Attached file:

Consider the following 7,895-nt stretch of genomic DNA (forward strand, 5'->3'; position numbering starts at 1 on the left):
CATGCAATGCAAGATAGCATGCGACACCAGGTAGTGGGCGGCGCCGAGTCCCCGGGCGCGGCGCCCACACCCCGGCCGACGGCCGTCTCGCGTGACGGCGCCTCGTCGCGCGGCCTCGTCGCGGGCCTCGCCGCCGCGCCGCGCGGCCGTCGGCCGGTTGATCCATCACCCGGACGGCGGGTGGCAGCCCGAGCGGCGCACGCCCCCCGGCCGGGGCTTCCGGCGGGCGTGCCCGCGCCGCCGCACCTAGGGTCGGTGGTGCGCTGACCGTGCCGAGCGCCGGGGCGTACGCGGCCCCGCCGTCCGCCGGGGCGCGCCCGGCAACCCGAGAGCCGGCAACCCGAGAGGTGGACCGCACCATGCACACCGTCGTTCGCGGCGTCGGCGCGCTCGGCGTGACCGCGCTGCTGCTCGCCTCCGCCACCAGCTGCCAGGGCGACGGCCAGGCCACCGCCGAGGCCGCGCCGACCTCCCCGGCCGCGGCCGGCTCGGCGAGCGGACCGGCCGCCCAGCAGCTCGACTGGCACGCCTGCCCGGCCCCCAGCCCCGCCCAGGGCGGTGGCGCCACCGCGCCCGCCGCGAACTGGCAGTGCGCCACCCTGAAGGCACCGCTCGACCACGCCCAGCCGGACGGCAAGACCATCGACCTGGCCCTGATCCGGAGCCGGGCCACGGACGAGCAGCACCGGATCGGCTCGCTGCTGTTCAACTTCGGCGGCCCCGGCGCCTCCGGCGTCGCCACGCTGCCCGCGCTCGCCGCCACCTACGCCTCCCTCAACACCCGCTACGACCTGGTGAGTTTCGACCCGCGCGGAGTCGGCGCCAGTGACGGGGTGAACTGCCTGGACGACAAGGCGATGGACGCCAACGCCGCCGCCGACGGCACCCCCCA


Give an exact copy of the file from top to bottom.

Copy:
Consider the following 7,895-nt stretch of genomic DNA (forward strand, 5'->3'; position numbering starts at 1 on the left):
CATGCAATGCAAGATAGCATGCGACACCAGGTAGTGGGCGGCGCCGAGTCCCCGGGCGCGGCGCCCACACCCCGGCCGACGGCCGTCTCGCGTGACGGCGCCTCGTCGCGCGGCCTCGTCGCGGGCCTCGCCGCCGCGCCGCGCGGCCGTCGGCCGGTTGATCCATCACCCGGACGGCGGGTGGCAGCCCGAGCGGCGCACGCCCCCCGGCCGGGGCTTCCGGCGGGCGTGCCCGCGCCGCCGCACCTAGGGTCGGTGGTGCGCTGACCGTGCCGAGCGCCGGGGCGTACGCGGCCCCGCCGTCCGCCGGGGCGCGCCCGGCAACCCGAGAGCCGGCAACCCGAGAGGTGGACCGCACCATGCACACCGTCGTTCGCGGCGTCGGCGCGCTCGGCGTGACCGCGCTGCTGCTCGCCTCCGCCACCAGCTGCCAGGGCGACGGCCAGGCCACCGCCGAGGCCGCGCCGACCTCCCCGGCCGCGGCCGGCTCGGCGAGCGGACCGGCCGCCCAGCAGCTCGACTGGCACGCCTGCCCGGCCCCCAGCCCCGCCCAGGGCGGTGGCGCCACCGCGCCCGCCGCGAACTGGCAGTGCGCCACCCTGAAGGCACCGCTCGACCACGCCCAGCCGGACGGCAAGACCATCGACCTGGCCCTGATCCGGAGCCGGGCCACGGACGAGCAGCACCGGATCGGCTCGCTGCTGTTCAACTTCGGCGGCCCCGGCGCCTCCGGCGTCGCCACGCTGCCCGCGCTCGCCGCCACCTACGCCTCCCTCAACACCCGCTACGACCTGGTGAGTTTCGACCCGCGCGGAGTCGGCGCCAGTGACGGGGTGAACTGCCTGGACGACAAGGCGATGGACGCCAACGCCGCCGCCGACGGCACCCCCCA